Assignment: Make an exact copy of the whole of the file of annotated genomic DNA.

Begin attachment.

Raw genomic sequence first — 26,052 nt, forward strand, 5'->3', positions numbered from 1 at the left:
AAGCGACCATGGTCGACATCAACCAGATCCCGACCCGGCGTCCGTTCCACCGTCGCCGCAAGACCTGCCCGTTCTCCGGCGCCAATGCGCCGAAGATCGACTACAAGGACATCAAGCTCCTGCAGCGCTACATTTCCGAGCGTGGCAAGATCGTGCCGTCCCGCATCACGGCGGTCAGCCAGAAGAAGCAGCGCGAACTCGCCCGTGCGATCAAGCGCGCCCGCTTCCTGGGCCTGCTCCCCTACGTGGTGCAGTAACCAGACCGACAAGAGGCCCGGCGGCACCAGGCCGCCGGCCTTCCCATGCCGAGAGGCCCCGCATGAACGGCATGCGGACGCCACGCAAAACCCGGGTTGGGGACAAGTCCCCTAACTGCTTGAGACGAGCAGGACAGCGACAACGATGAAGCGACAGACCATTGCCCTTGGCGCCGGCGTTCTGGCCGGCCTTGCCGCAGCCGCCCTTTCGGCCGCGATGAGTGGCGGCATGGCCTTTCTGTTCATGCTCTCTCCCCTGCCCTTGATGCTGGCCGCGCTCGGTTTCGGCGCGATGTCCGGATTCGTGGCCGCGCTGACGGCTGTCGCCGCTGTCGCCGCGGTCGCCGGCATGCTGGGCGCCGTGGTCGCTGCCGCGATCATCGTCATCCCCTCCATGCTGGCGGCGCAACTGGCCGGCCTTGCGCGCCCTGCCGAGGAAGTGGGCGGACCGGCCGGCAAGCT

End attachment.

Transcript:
Raw genomic sequence first — 26,052 nt, forward strand, 5'->3', positions numbered from 1 at the left:
AAGCGACCATGGTCGACATCAACCAGATCCCGACCCGGCGTCCGTTCCACCGTCGCCGCAAGACCTGCCCGTTCTCCGGCGCCAATGCGCCGAAGATCGACTACAAGGACATCAAGCTCCTGCAGCGCTACATTTCCGAGCGTGGCAAGATCGTGCCGTCCCGCATCACGGCGGTCAGCCAGAAGAAGCAGCGCGAACTCGCCCGTGCGATCAAGCGCGCCCGCTTCCTGGGCCTGCTCCCCTACGTGGTGCAGTAACCAGACCGACAAGAGGCCCGGCGGCACCAGGCCGCCGGCCTTCCCATGCCGAGAGGCCCCGCATGAACGGCATGCGGACGCCACGCAAAACCCGGGTTGGGGACAAGTCCCCTAACTGCTTGAGACGAGCAGGACAGCGACAACGATGAAGCGACAGACCATTGCCCTTGGCGCCGGCGTTCTGGCCGGCCTTGCCGCAGCCGCCCTTTCGGCCGCGATGAGTGGCGGCATGGCCTTTCTGTTCATGCTCTCTCCCCTGCCCTTGATGCTGGCCGCGCTCGGTTTCGGCGCGATGTCCGGATTCGTGGCCGCGCTGACGGCTGTCGCCGCTGTCGCCGCGGTCGCCGGCATGCTGGGCGCCGTGGTCGCTGCCGCGATCATCGTCATCCCCTCCATGCTGGCGGCGCAACTGGCCGGCCTTGCGCGCCCTGCCGAGGAAGTGGGCGGACCGGCCGGCAAGCT